Last Sunday, my daughter C. and I had lunch together at a dim sum restaurant in Cambridge. On the way back, we stopped at an organic bakery called Quebrada on Mass. Ave. There, I saw some scones with green onion and parmesan cheese. They were small, round and delicious when G. and I ate them later for supper.

This morning, I thought about making a batch as accompaniment to fresh Maine crabcakes tonight. For the scones to turn out with tiny layers requires understanding that the less you handle the dough, the better. Plus, it’s helpful to use a Cuisinart or food processor to mix it together.

  1. In the processor, grate a hard piece of parmesan or gruyere cheese until finely grated. You’ll need 1/3 cup which you’ll empty out of the processor, storing the remainder in the fridge if any.
  2. Measure 1 1/2 cups of flour (I used King Arthur) into the processor.
  3. Chop up 3 tablespoons of scallions, white and green ends.
  4. I froze a stick of unsalted butter and cut off 2 T. leaving 6 T. I used a sharp knife and cut the 6T. of frozen butter into long sticks, then cubed sticks, then tiny cubes. Placed them into the processor.
  5. Measured 1/2 tablespoon plus 1/2 teaspoon baking powder into the flour mixture.
  6. Pulse the flour, baking powder and cold butter until mixed. Add parmesan cheese and pulse to combine.
  7. Place mixture into a mixing bowl – then add scallions, 1/2 cup light cream and combine just until the dough holds together. Pat it together and let rest for a few minutes (while you clean up the dishes in the sink that you’ve used so far.)
  8. Lightly flour a board and press the dough out to about 1/2 inch thick with your fingers. I used a square cutter with crimped edges, re-rolling the scone dough until it was all used up.
  9. I placed the scones in a 400 degree oven on a buttered cookie sheet. Peeked at them at around 15 minutes and they were risen, golden brown and fragrant.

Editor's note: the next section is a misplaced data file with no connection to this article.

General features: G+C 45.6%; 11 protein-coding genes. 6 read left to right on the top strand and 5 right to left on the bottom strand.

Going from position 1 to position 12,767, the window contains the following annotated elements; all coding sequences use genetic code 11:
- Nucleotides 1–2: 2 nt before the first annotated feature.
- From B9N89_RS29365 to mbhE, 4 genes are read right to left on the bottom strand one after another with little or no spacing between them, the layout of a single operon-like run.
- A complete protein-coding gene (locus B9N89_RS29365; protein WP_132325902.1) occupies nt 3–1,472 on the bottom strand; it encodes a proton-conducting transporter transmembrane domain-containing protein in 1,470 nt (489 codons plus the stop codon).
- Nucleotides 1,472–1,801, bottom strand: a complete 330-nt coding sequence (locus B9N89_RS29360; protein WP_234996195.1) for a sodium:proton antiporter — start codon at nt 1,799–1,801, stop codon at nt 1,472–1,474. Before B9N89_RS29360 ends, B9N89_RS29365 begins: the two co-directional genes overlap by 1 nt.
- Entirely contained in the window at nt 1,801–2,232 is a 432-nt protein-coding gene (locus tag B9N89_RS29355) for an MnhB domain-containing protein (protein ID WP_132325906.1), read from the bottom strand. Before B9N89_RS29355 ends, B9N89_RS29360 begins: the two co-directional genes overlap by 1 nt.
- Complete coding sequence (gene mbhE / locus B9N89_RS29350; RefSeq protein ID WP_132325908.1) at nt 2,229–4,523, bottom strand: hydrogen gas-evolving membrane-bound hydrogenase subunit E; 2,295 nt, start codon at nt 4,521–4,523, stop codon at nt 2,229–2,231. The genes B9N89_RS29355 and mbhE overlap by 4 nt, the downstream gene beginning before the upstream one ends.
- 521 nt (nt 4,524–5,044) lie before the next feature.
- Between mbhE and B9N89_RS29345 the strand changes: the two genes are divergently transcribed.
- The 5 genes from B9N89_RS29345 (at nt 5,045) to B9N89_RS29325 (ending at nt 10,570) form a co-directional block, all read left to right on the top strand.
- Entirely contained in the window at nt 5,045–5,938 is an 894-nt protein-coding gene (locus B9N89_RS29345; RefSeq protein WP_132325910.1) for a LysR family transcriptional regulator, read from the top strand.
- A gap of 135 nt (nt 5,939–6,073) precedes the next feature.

grilled eggplant supper. . .

Tonight, we’re going to have a little change of pace for dinner. I love eggplant and am going to try a recipe that doesn’t call for it to be fried in breadcrumbs (which I usually do when making eggplant parmesan.) Instead, I’m going to peel the skin and slice one eggplant into three thick slices. Then, I’ll sprinkle with olive oil, seasoning salt and pepper.

A few holidays ago, I found Le Creuset cast iron round grill pans on sale. I bought a yellow one for myself and gave one to my daughters. The other day, I spied it in one of the pantry shelves, rinsed (scrubbed) it off and have been looking forward to using it, perhaps for a thick ribeye steak later in the week or grilled cheese sandwiches with tomato.

Tonight, I’m going to cook the eggplant on the grill pan for about 3-4 minutes each side. While it’s cooking, I’ll wash and chop up some fresh Roma tomato, seeded cucumber, red onion and feta cheese. When the eggplant has cooled a little, I’ll plate it and add the feta mixture on top. A hand squeeze of fresh lemon and some cracked pepper finishes it off right before we begin to eat.

I’ll heat up a wholegrain croissant to split between us on the side.

Light and healthy! Hope it tastes good too!

Footnote: grilling the eggplant required some olive oil added to the pan for each side; plus I used a cast-iron grill weight with paper towel while the eggplant cooked. This ensured that the eggplant was cooked through.

hambone pea soup! . . .

Like many households, we baked a glazed ham for Easter. I saw a joke somewhere that said, “What’s the definition of ‘infinity’?” and the answer was: “two people and a ham.” Well, we’re two people and we gave big chunks of ham to our neighbors and family. We still had quite a bit left over.

One night for supper, we had eggs benedict for dinner with some of the ham leftovers. It was scrumptious especially with the hollandaise sauce spiked with lots of fresh lemon in it. For the rest of the week, we stayed quiet on the ham wrapped carefully in the lower part of the fridge although we made up dinner roll ham ‘sliders’ to take to friends.